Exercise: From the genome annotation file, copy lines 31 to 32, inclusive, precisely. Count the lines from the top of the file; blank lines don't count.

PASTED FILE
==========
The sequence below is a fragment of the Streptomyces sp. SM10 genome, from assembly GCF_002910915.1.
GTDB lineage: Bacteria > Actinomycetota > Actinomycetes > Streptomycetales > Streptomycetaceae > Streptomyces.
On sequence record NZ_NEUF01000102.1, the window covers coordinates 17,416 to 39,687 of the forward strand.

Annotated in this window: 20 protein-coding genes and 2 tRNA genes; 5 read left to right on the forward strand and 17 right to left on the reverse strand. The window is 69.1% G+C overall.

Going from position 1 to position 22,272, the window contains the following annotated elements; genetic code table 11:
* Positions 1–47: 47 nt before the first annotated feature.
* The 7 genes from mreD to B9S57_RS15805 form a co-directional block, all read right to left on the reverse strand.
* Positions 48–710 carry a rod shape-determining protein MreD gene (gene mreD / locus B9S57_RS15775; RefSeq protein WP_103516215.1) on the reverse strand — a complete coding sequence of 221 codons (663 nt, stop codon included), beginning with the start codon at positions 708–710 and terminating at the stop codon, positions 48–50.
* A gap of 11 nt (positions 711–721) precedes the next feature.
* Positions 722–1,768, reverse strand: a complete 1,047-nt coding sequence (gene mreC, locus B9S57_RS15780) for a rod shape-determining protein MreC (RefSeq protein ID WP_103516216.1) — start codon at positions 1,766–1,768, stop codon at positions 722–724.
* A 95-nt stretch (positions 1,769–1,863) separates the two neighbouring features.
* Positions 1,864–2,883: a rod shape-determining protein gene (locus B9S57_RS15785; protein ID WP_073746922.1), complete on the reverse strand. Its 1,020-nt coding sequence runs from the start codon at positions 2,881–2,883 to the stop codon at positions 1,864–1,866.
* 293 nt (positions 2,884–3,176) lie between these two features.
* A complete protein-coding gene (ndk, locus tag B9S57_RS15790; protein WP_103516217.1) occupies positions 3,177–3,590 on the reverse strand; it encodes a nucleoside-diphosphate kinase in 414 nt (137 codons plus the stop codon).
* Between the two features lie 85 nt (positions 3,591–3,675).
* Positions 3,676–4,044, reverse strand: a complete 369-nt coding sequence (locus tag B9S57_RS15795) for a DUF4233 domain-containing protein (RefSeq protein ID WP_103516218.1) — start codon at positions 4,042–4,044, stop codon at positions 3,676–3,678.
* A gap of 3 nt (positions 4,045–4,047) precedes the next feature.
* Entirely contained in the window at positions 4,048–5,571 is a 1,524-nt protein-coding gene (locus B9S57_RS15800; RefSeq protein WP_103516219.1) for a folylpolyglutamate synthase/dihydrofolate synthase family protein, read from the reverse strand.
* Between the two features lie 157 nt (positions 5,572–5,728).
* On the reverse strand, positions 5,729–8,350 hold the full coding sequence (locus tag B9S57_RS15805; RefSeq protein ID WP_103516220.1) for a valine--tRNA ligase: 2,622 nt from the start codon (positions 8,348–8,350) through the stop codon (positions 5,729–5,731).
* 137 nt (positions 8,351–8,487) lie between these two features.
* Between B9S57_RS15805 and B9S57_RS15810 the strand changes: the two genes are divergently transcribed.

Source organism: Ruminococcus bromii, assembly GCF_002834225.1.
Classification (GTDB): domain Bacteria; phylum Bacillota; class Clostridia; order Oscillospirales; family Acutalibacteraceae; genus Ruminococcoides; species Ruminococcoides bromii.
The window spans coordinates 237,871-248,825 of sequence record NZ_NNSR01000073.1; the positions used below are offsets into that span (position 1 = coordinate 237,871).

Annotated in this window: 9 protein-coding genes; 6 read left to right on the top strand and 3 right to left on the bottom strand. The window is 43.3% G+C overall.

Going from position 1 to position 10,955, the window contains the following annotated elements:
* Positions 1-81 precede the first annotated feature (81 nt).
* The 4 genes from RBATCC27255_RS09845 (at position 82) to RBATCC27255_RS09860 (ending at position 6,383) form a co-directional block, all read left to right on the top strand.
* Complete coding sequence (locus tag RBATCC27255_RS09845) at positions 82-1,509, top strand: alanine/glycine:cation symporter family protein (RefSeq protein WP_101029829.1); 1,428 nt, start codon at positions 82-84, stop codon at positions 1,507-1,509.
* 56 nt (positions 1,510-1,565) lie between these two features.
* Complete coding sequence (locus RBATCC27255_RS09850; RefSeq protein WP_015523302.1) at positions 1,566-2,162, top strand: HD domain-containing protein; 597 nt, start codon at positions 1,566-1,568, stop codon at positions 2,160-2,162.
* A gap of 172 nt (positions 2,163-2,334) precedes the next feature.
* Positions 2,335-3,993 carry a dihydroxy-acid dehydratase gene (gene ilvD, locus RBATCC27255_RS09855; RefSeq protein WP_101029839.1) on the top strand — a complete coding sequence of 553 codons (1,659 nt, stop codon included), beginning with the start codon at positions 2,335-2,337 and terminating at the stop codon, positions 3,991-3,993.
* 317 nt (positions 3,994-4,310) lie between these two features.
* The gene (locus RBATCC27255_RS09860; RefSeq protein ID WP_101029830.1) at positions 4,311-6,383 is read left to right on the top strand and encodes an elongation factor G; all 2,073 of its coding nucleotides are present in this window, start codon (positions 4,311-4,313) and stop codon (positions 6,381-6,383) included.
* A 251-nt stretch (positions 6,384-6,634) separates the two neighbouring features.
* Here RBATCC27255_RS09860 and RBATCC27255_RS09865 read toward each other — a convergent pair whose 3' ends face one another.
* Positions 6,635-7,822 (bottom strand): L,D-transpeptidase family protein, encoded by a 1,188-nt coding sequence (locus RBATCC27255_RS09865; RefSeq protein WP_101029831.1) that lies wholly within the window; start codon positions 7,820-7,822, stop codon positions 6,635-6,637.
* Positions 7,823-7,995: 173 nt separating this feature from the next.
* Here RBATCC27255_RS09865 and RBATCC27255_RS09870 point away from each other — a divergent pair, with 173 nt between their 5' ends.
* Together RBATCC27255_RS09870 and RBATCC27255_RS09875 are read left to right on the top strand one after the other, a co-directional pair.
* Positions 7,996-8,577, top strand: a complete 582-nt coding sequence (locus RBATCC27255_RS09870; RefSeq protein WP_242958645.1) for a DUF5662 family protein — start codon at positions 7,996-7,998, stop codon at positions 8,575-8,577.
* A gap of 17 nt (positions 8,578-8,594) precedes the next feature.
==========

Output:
* 56 nt (positions 1,510-1,565) lie between these two features.
* Complete coding sequence (locus RBATCC27255_RS09850; RefSeq protein WP_015523302.1) at positions 1,566-2,162, top strand: HD domain-containing protein; 597 nt, start codon at positions 1,566-1,568, stop codon at positions 2,160-2,162.